Lizbeth, herself, hardly seems worth the effort. Bernice makes occasional note of her attractiveness and thinks she has the gumption of a younger Benny, but in practice she’s a wet lettuce. Lizbeth doesn’t have a lot of agency: her thoughts mostly seem to revolve around her ex, and latterly she commits the awful trope of dating a villain and, when his honour is questioned by her dearest friends, siding with the new beau. Oh, Lizzy, no.

The authors (and Bernice) seem much more interested in her ex. Alex Mphahlele is a striking, attractive, seemingly-good-at-everything sort of chap and is soon chaperoning Bernice on her investigations. A romance is hinted at between the two, and of course there’s still the question of reconciliation with Lizbeth, but none of that is resolved. (Ordinarily I wouldn’t mind – I’m not normally one for seeking out romance in novels – but if you’re going to bang on about it, even to the extent of a mildly racist comment on the size of his manhood, then you’ve obviously got it on the brain so might as well reach some conclusion with it.)

Alex, or Mphahlele, or Alex Mphahlele – the prose is annoyingly inconsistent on what to call him, as if there are lots of Alexes running about on this alien world, and it’s not helped by a frankly amateurish reliance on characters repeating the name of the person they’re speaking to just like nobody does in real life – is at least more of a presence than Lizbeth, but he’s similarly thin on dimensions. Even his longing for Lizbeth isn’t terribly convincing, with such heart-rending dialogue as “The bitch was always headstrong” and “That’s twice I’ve tried to save your beautiful ass in as many hours.” Aww! But the really important thing here is how smokin’ hot the guy is, although you’ll have to squint to pick up on it in subtle lines like “[he] scanned the distance, looking tall and strong, like some magnificent antelope gazing over the plains.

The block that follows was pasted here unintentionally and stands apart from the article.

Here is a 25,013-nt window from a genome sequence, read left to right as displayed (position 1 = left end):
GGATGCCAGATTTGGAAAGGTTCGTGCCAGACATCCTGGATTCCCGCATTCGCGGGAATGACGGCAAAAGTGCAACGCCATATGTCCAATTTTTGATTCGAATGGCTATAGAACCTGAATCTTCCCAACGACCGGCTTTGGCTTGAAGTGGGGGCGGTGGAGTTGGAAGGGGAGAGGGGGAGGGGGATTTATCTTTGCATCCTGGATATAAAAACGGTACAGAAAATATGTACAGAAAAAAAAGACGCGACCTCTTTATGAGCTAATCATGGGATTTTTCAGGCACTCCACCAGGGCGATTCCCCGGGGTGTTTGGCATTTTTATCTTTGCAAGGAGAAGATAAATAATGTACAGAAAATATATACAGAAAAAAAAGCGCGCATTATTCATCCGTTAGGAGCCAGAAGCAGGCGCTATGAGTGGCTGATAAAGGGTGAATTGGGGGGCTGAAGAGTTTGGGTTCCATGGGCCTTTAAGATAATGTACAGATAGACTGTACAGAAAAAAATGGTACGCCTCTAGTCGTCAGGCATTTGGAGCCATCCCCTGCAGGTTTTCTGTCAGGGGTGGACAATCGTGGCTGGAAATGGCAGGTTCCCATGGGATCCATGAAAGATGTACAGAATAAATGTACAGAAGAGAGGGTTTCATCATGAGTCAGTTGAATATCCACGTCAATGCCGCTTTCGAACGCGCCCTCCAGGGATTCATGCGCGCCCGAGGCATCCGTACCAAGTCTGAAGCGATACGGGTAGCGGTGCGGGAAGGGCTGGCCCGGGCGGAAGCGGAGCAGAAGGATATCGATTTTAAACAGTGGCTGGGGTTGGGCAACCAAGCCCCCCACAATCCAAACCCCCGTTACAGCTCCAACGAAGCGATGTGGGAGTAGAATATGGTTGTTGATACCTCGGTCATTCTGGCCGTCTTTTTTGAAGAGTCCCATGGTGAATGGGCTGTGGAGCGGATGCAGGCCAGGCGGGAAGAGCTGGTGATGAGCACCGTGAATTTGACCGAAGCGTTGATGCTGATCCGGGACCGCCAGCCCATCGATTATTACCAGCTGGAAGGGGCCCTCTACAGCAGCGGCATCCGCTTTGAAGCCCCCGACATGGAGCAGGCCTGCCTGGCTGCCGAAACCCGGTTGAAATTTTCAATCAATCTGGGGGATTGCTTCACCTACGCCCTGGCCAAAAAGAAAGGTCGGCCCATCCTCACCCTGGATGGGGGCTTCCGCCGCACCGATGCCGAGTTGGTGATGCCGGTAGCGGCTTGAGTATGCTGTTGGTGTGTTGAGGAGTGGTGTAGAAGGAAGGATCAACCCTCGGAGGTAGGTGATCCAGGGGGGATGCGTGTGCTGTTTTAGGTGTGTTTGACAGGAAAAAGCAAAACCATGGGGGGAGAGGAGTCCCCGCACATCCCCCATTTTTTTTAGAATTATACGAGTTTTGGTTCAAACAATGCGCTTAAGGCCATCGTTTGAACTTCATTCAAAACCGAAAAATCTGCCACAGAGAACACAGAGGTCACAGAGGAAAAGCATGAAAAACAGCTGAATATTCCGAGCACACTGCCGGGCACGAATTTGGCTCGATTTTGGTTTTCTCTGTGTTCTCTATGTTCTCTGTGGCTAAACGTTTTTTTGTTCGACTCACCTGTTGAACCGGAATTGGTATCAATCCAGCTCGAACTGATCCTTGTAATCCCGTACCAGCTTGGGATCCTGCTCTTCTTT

The investigation is the crux of the novel, not that dizzy Lizbeth has noticed, so what about that? Well, Lizbeth is on a dig on the planet Dimetos and she’s being stalked. Not, you might think, something a pen pal can do much about, but on arrival it turns out the dig is in trouble too: Lizbeth is receiving threats about accidents. Pretty soon somebody literally fills in the dig, burying the digging machines. Something sinister is afoot in Dimetos all right.

We don’t have much basis for comparison. The authors seem fascinated by Dimetos, particularly all the hover cars, but there’s nothing here you haven’t come across in the Roz and Chris novels (Original Sin) or the Benny ones (Mean Streets). A mix of glamour and squalor, some of it futuristic and some not, dodgy government types and shady business dealings. Mean Streets was one of the few Bernice books Martin Day had read and you can tell, what with the streets – though sadly not the parody – bleeding through here. There isn’t enough actual intrigue to make hanging around in Dimetos worth the page count, with the default level of excitement being: that hover car is chasing us! (What, another one?)